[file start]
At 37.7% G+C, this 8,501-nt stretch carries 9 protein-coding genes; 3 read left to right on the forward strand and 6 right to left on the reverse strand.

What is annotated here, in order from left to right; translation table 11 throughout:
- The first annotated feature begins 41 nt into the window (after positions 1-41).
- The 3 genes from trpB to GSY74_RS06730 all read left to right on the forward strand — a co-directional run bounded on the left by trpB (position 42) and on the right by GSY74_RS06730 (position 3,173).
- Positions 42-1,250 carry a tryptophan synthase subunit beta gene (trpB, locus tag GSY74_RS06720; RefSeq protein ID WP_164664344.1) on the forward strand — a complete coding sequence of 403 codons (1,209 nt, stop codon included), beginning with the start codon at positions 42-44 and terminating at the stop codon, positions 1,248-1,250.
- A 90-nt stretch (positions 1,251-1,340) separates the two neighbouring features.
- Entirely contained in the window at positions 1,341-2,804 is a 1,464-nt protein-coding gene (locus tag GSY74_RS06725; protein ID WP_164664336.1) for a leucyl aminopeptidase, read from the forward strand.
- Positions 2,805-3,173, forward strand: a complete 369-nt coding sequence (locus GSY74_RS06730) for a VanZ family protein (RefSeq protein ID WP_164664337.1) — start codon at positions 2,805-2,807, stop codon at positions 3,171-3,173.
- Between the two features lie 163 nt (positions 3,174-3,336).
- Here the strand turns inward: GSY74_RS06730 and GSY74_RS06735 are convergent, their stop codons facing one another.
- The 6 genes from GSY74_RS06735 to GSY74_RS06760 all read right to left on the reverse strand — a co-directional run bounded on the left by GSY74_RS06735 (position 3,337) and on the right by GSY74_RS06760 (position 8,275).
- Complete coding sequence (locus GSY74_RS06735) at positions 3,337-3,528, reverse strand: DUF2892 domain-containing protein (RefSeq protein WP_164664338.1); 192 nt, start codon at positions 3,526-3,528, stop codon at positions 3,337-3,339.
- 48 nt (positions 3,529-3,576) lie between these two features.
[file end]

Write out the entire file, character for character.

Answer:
At 37.7% G+C, this 8,501-nt stretch carries 9 protein-coding genes; 3 read left to right on the forward strand and 6 right to left on the reverse strand.

What is annotated here, in order from left to right; translation table 11 throughout:
- The first annotated feature begins 41 nt into the window (after positions 1-41).
- The 3 genes from trpB to GSY74_RS06730 all read left to right on the forward strand — a co-directional run bounded on the left by trpB (position 42) and on the right by GSY74_RS06730 (position 3,173).
- Positions 42-1,250 carry a tryptophan synthase subunit beta gene (trpB, locus tag GSY74_RS06720; RefSeq protein ID WP_164664344.1) on the forward strand — a complete coding sequence of 403 codons (1,209 nt, stop codon included), beginning with the start codon at positions 42-44 and terminating at the stop codon, positions 1,248-1,250.
- A 90-nt stretch (positions 1,251-1,340) separates the two neighbouring features.
- Entirely contained in the window at positions 1,341-2,804 is a 1,464-nt protein-coding gene (locus tag GSY74_RS06725; protein ID WP_164664336.1) for a leucyl aminopeptidase, read from the forward strand.
- Positions 2,805-3,173, forward strand: a complete 369-nt coding sequence (locus GSY74_RS06730) for a VanZ family protein (RefSeq protein ID WP_164664337.1) — start codon at positions 2,805-2,807, stop codon at positions 3,171-3,173.
- Between the two features lie 163 nt (positions 3,174-3,336).
- Here the strand turns inward: GSY74_RS06730 and GSY74_RS06735 are convergent, their stop codons facing one another.
- The 6 genes from GSY74_RS06735 to GSY74_RS06760 all read right to left on the reverse strand — a co-directional run bounded on the left by GSY74_RS06735 (position 3,337) and on the right by GSY74_RS06760 (position 8,275).
- Complete coding sequence (locus GSY74_RS06735) at positions 3,337-3,528, reverse strand: DUF2892 domain-containing protein (RefSeq protein WP_164664338.1); 192 nt, start codon at positions 3,526-3,528, stop codon at positions 3,337-3,339.
- 48 nt (positions 3,529-3,576) lie between these two features.